city water

 A tap which used to provide free water for the residents of Manzese Squatter area and has been closed by the private water company, City Water.

This week, a London tribunal operating under the laws of United Nations Commission on International Trade Law (UNCITRAL), threw out a case against Tanzania brought by City Water Services, a subsidiary of British company Biwater. The tribunal consequently awarded the Tanzanian government $6 million in damages, and $1 million in legal costs.

The ruling is a small victory in a complex legal battle still being fought in other courts. It however vindicates the Tanzanian government, which terminated City Water’s contract to run water system in Dar es Salaam in 2005 after poor performance. It also vindicates local and international campaigners who are against water privatization plans in poor countries.

Despite public outcry that water supply should never be privatized due to its sensitive nature, Dar es Salaam’s public water utility company, DAWASA, handed over its operations to City Water in 2003 with the expectation that the approximately 3 million residents of Dar es Salaam will get improved water supply. Instead, within the 2 years of City Water, water availability in the city actually got worse compared to DAWASA days.

According to the London based Water Development Movement, “water privatisation was imposed on that country [Tanzania] by the World Bank in return for much needed debt relief”. Another campaign group, Food and Water Watch stated that, “Biwater benefited from a non-competitive contract process and financial backing from the World Bank [as well as the UK government], but it still managed to mismanage the project”.

Ruling is expected anytime this year in a separate legal case lodged by Biwater at the International Centre for the Settlement of Investment Disputes (ICSID) against the government of Tanzania. The case is being held in secrecy at The Hague and is thought to involve a claim for approximately US$20 million.

The negative experience in Tanzania is not an isolated case. In many poor countries, for example, Bolivia, Mali and The Gambia, water privatisation has consistently failed to deliver clean, affordable water to the poor.

Bank of Tanzania

 Bank of Tanzania “Twin Towers” in Dar es Salaam.

President Jakaya Kikwete yesterday fired the Governor of Bank of Tanzania (BOT), Daudi Balali, after an audit investigation uncovered fraudulent transactions involving the repayment of the country’s external debt.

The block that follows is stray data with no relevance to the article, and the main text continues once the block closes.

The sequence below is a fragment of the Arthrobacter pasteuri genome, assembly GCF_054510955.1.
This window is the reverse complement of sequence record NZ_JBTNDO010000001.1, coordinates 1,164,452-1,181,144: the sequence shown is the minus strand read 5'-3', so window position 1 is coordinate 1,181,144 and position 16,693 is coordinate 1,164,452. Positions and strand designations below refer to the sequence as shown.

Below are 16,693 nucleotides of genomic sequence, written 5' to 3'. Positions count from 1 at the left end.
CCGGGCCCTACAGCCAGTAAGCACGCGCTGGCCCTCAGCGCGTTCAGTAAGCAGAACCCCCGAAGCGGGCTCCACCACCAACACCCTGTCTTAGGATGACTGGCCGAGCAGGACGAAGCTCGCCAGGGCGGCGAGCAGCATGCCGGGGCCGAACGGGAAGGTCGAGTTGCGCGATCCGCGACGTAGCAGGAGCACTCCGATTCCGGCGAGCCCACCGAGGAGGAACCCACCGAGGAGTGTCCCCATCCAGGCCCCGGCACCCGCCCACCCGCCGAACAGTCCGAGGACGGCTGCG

A press release from Ikulu (State House) stated that “the president has been deeply angered and disappointed with what has happened” at the central bank, and acted to “revoke” Balali’s appointment after he received a damning audit report prepared by the global accounting firm, Ernest and Young, that revealed more than $116 million had been improperly paid to 22 firms through BOT’s external payment arrears account (EPA) in one financial year alone.

The EPA account was originally set-up the Government to help service balance of payment, whereby local importers would pay into the account in local currency and foreign service providers would then be paid back by BOT in foreign currency. However, due to poor foreign currency availability in 1980s and 1990s,  the debt within the account ballooned to $677 million by year 1999. Efforts under Debt Buyback Scheme and cancellations negotiated under Paris Club helped to reduce the debt level to $233 million in 2004.

Despite these efforts, unscrupulous officials and businesses were able to take advantage of one of the plans devised to reduce the account debt, whereby a creditor could endorse debt repayment to a third party. The audit report, sanctioned by the Government’s Controller and Auditor General (CAG) covering Bank of Tanzania’s 2005/2006 financial books, revealed that 13 companies used falsified records and claimed third party status and received BOT payments, while 9 companies couldn’t substantiate payments they received. Among these, 2 companies were not even registered by BRELA – Business Registrations and Licencing Agency. These companies are owned and operated by some of the most prominent business people in Tanzania.

Daudi Balali has been Governor since 1998. The President replaced Balali with one of his two deputies, Prof. Beno Ndulu, who before joining BOT was a senior official at World Bank offices in Tanzania and lectured at the University of Dar es Salaam. Recent media reports claimed that Balali, (who has been out of the country for a couple of months now since the investigation started — reportedly in Boston, USA for medical reasons), had written a letter of resignation, but no one in the Government was ready to confirm receipt of the letter, even after some newspapers published its entire contents.

In his most brutal crackdown on corruption ever since he came to office in 2005, President Kikwete also directed the Attorney General, the Inspector General of Police and the Director of anti-corruption bureau to take appropriate legal steps to bring to justice all the individuals and companies implicated in the EPA scandal. He also directed the Board of Directors of the central bank to study the report and take appropriate reprimand actions to all Bank officials involved in the scandal.

The scandal started after Controller and Auditor General (CAG) finished its annual auditing of BOT books in August of 2005. Following a public outcry that was echoed by the Bunge (National Parliament) and the IMF over the findings, the President and CAG ordered an external investigation conducted by Ernest and Young from September to December of last year.  The public had been eagerly waiting for the contents of the audit report to be made public. It is still unclear if there will be investigations of BOT accounts in years prior to 2005/2006. Concurrently, Bank of Tanzania has been dogged by another investigation over the inflated cost of constructing the Bank’s headquarters, the Dar es Salaam’s 20 storey Twin Towers pictured above, which cost $25.48 million according to Group Five construction company).

What are your thoughts on this scandal and the way President Kikwete has reacted to the report? What do you think should be Balali’s fate? Should he be arrested and put to jail? Who else would you like to see taken to task? Please leave your comments.